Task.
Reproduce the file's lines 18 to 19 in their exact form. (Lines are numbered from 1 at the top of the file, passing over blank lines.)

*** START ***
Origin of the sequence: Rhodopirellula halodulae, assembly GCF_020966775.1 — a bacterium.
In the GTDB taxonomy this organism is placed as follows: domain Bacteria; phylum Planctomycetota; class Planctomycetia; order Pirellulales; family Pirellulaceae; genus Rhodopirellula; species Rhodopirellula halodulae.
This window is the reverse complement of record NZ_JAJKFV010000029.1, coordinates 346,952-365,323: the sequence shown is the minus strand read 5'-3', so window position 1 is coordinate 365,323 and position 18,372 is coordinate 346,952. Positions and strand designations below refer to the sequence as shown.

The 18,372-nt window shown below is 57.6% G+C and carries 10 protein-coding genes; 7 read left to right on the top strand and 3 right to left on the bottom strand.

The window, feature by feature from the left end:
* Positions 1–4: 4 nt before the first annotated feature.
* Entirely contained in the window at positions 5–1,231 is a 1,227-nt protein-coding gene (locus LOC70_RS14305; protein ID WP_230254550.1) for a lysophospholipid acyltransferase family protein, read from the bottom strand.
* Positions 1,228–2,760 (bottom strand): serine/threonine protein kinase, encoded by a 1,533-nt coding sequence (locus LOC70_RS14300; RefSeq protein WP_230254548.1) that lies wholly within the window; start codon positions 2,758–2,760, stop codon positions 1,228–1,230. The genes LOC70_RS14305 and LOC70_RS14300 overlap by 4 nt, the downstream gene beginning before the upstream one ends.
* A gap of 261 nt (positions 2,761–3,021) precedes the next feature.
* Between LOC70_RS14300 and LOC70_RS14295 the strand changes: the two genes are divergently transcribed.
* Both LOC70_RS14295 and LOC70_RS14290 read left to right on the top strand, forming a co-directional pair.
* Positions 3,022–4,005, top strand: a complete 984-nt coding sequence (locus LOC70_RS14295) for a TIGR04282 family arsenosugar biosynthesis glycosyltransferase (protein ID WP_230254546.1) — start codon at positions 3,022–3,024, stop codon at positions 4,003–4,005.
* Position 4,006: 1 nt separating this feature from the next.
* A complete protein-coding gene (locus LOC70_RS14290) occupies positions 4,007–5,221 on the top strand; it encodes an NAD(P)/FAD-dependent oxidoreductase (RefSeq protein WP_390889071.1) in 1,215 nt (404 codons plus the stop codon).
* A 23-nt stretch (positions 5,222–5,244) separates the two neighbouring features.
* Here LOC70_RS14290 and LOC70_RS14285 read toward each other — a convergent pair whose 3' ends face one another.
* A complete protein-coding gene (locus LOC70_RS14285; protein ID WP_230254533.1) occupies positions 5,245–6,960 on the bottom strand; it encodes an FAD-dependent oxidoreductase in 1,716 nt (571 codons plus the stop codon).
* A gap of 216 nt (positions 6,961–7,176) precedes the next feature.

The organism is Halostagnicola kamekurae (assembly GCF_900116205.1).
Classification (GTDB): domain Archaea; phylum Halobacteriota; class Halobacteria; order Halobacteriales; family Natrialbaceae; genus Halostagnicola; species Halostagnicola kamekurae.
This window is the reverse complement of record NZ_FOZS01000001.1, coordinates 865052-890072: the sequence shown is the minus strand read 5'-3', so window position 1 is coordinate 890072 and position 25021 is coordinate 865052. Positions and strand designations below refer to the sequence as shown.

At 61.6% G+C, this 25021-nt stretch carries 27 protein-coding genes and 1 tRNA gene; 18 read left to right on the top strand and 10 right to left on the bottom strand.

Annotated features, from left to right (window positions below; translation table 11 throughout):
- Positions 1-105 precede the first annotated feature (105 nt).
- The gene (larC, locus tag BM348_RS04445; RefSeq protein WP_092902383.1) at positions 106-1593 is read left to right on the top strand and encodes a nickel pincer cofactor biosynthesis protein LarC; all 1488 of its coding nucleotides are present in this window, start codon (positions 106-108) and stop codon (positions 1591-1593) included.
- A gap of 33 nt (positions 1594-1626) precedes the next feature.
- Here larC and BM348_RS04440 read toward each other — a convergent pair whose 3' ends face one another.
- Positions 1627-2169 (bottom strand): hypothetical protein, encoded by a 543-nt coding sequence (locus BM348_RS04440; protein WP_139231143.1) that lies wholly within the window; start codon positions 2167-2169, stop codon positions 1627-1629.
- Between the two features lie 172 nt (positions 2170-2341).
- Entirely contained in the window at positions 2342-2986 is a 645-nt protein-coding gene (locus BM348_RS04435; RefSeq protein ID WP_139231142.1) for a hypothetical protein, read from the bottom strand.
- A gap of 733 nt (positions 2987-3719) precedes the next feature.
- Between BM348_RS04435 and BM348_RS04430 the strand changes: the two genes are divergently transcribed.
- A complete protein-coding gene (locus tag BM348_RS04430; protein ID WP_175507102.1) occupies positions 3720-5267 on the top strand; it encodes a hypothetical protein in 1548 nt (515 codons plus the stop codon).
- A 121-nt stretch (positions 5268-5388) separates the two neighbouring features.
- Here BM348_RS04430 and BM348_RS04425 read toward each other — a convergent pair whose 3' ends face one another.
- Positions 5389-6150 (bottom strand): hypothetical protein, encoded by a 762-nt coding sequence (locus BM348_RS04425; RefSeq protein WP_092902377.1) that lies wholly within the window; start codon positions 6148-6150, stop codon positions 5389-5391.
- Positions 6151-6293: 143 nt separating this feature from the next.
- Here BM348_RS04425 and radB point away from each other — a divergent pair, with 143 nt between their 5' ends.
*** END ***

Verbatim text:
* A gap of 216 nt (positions 6,961–7,176) precedes the next feature.

The organism is Halostagnicola kamekurae (assembly GCF_900116205.1).